South Africa in desperate need of a quality spinner

David OwenCorrespondent IAugust 5, 2008

South African cricket seems to have gotten its wires slightly crossed. In my humble opinion, a test cricket team needs a quality spin bowler in 90% of its matches. This being said, the question begs to be asked: "Why does South Africa disagree with this statement to such an extent that they play Paul Harris?"

Paul Harris, by the definition of the word, can't exactly be described as a spinner—you need to turn the ball for that, or at least try to turn it.

Compare the purchase that Monty Panesar was getting off the track in the third test and the lack thereof from Harris. What's the big difference between them? Harris is taller, and as such, should be getting a decent amount of bounce to his deliveries, yet it just doesn't ever happen.

The idea that Graeme Smith seemed to have of using Harris to tie up an end and letting our potent seam attack rip through the batting order from the other failed dismally on most occasions. You can't be considered to be building pressure when you're going at almost four an over.

This, added to the lack of turn and bounce, enables people like KP to try his audacious reverse slogs with no fear of the ball actually doing anything more than going straight on. Most batsmen in world cricket today aren't exactly going to cringe at the thought of facing Paul Harris, not when compared to the likes of Harbajhan, Mendis, Murali, Vettori, etc.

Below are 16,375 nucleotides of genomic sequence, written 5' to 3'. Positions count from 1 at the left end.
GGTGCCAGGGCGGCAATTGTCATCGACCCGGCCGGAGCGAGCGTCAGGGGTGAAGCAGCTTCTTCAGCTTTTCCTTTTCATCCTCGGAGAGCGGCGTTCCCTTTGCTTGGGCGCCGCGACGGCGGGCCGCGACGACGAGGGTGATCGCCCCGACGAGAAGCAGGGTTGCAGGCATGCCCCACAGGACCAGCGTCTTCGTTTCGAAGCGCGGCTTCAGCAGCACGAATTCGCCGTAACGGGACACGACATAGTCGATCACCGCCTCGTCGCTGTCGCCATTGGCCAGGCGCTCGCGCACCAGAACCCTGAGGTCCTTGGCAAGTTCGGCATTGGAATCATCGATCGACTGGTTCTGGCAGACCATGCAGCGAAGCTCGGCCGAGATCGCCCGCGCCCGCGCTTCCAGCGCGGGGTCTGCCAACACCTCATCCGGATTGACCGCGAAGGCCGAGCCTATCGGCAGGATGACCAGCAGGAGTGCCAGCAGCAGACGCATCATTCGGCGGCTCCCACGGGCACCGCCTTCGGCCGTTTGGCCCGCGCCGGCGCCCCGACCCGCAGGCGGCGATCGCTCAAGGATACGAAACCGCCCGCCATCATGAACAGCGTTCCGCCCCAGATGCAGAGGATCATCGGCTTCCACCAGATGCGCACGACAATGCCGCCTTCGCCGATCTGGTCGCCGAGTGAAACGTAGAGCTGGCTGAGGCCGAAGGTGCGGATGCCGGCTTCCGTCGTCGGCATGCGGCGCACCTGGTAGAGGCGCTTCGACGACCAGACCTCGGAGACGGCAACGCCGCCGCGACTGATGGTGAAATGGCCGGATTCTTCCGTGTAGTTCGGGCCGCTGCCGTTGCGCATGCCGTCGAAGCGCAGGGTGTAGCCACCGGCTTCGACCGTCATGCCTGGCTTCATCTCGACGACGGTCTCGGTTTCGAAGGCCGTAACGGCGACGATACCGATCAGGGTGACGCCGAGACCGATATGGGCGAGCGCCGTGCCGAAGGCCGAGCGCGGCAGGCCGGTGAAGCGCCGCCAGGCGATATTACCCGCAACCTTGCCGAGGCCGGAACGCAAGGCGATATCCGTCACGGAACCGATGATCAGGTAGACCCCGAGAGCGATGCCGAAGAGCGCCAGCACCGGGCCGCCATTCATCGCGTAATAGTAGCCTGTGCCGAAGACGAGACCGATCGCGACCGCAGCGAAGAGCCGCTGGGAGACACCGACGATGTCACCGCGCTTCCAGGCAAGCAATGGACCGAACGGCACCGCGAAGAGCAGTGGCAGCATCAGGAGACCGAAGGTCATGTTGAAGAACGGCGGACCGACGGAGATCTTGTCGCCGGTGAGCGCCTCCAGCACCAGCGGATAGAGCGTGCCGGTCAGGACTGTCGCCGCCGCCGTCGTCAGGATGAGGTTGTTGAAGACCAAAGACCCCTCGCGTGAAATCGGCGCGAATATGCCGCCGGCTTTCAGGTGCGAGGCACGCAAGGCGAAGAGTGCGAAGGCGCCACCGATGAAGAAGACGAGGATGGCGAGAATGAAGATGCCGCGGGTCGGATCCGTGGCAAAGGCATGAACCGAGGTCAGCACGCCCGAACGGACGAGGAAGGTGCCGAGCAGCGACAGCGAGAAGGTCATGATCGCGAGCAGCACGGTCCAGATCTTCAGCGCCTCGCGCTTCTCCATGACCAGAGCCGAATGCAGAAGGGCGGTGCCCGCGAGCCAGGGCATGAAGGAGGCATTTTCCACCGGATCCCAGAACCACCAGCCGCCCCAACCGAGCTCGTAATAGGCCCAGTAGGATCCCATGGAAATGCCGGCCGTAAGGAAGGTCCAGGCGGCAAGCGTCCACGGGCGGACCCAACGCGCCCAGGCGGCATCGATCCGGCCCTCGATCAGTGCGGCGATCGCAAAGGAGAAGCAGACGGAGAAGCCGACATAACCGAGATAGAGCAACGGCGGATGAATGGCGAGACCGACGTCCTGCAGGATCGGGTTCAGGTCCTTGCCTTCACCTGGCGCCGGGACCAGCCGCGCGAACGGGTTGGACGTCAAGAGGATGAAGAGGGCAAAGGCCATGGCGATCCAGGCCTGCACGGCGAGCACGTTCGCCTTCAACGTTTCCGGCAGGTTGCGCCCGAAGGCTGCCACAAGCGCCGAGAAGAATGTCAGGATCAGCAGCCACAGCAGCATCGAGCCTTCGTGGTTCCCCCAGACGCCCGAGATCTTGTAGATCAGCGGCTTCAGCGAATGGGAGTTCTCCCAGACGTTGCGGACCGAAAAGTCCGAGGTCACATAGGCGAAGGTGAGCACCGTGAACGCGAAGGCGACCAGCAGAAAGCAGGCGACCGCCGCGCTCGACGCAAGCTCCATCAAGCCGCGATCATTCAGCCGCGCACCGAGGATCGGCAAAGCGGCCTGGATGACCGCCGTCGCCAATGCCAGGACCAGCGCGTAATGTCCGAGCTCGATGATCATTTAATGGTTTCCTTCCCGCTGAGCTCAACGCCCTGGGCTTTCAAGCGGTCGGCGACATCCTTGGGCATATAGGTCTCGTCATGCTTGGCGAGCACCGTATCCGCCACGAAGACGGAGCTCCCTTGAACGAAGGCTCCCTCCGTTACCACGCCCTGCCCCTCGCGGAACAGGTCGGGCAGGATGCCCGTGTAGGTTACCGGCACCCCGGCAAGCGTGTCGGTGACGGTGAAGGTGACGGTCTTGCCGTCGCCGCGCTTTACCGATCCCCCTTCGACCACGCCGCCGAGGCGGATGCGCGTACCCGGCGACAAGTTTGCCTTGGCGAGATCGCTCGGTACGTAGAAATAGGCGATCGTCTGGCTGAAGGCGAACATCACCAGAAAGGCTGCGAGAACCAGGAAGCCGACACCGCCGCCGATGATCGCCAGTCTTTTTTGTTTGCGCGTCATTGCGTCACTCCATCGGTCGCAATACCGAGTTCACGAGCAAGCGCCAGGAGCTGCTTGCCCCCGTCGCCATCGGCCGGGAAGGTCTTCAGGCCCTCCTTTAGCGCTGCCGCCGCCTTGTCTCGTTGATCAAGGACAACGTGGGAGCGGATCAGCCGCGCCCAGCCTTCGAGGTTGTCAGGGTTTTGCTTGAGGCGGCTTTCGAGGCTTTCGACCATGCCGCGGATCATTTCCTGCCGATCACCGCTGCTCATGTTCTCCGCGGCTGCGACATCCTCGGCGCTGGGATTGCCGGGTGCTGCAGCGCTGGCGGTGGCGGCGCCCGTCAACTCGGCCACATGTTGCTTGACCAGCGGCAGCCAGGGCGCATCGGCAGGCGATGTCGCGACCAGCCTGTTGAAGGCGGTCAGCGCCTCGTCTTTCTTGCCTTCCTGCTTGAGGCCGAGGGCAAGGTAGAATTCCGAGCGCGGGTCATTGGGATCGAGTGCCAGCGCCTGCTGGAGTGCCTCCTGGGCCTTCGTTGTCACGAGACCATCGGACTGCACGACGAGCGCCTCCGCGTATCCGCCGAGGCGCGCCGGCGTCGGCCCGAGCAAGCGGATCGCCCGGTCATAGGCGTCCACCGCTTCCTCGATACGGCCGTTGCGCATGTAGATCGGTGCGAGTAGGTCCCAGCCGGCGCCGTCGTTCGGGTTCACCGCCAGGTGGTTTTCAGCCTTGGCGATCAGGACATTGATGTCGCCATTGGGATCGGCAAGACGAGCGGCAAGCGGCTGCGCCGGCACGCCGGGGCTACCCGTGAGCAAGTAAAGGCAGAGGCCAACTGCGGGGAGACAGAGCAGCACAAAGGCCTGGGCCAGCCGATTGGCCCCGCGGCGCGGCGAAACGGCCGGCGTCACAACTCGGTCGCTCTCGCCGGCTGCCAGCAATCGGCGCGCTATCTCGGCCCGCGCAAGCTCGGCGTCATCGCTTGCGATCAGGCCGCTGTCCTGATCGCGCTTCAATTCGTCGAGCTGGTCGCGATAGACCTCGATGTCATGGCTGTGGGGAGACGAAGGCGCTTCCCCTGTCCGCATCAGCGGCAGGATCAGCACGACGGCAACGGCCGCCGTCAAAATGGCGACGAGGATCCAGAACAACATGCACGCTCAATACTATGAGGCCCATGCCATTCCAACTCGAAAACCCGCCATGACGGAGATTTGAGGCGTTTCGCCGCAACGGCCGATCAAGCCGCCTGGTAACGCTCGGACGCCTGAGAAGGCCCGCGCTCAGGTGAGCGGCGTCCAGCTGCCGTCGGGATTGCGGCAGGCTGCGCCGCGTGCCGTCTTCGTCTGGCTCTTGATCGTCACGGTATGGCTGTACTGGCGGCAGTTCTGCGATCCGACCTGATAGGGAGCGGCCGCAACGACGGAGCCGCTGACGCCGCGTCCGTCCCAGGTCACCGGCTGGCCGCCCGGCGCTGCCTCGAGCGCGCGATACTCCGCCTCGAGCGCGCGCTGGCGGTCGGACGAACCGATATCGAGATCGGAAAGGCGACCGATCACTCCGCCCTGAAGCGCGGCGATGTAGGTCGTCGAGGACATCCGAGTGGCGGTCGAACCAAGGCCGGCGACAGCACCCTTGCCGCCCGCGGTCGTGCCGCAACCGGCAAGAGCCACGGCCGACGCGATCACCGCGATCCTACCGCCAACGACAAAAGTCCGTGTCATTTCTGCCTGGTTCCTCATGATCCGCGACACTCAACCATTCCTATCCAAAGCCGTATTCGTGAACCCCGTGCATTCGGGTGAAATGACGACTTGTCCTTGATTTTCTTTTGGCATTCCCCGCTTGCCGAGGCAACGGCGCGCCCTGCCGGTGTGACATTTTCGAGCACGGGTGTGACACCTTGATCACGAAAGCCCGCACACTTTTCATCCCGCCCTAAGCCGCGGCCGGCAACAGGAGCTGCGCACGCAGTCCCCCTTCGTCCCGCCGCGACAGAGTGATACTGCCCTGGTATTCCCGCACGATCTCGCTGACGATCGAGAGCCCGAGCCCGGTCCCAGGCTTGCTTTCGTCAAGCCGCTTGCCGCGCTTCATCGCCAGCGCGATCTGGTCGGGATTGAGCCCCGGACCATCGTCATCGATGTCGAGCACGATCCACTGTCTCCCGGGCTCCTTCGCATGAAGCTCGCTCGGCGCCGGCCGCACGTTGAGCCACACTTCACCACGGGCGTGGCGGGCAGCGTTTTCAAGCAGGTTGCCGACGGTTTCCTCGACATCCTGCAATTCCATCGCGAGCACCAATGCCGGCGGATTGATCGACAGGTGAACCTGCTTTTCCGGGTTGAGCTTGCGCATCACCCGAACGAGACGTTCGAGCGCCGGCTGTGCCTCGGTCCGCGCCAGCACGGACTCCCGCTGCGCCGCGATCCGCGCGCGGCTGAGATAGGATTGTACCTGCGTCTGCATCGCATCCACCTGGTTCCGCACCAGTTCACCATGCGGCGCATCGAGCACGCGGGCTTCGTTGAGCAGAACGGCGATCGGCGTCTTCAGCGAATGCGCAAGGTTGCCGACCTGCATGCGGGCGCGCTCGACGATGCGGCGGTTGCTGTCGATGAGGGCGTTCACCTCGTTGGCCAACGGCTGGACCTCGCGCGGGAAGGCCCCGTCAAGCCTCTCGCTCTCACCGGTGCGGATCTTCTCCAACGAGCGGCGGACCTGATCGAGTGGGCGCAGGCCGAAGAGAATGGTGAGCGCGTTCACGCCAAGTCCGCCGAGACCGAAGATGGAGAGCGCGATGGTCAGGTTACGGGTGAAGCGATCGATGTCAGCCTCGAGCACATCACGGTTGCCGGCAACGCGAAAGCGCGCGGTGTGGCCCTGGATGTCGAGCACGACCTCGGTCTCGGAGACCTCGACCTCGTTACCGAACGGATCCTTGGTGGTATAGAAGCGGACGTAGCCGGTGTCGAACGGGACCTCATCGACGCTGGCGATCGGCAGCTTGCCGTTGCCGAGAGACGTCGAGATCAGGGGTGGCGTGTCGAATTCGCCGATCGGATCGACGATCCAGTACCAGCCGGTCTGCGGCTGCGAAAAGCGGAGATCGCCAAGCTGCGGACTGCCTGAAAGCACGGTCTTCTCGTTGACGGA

Lying in wait, hidden deep in the shadows of SA cricket are some very talented spin bowlers who seem to be ignored time and time again. Johan Botha has been included in the one-day squad at the expense of Harris.

Botha is an attacking, right-arm bowler. He gets substantial turn and bounce and he has been working on perfecting the "doosrah" that turns the other way and is a very useful aggressive batsman.

Robin Peterson, a tall, left-hand orthodox bowler, was one of the leading wicket-takers in the SA domestic league, and a more than capable batter, opening the innings for his provincial side. He also likes to flight the ball and attack the stumps trying to use turn and bounce to take wickets.

However, his highlight to England seems to be getting chased off the balcony while trying to cover the window behind Andrew Flintoff's arm that was bothering South Africa's top order.

 It must also be taken into consideration that both Botha and Peterson are quality fielders. Maybe they aren't the saviours of South African cricket, but they're a better option than Paul Harris.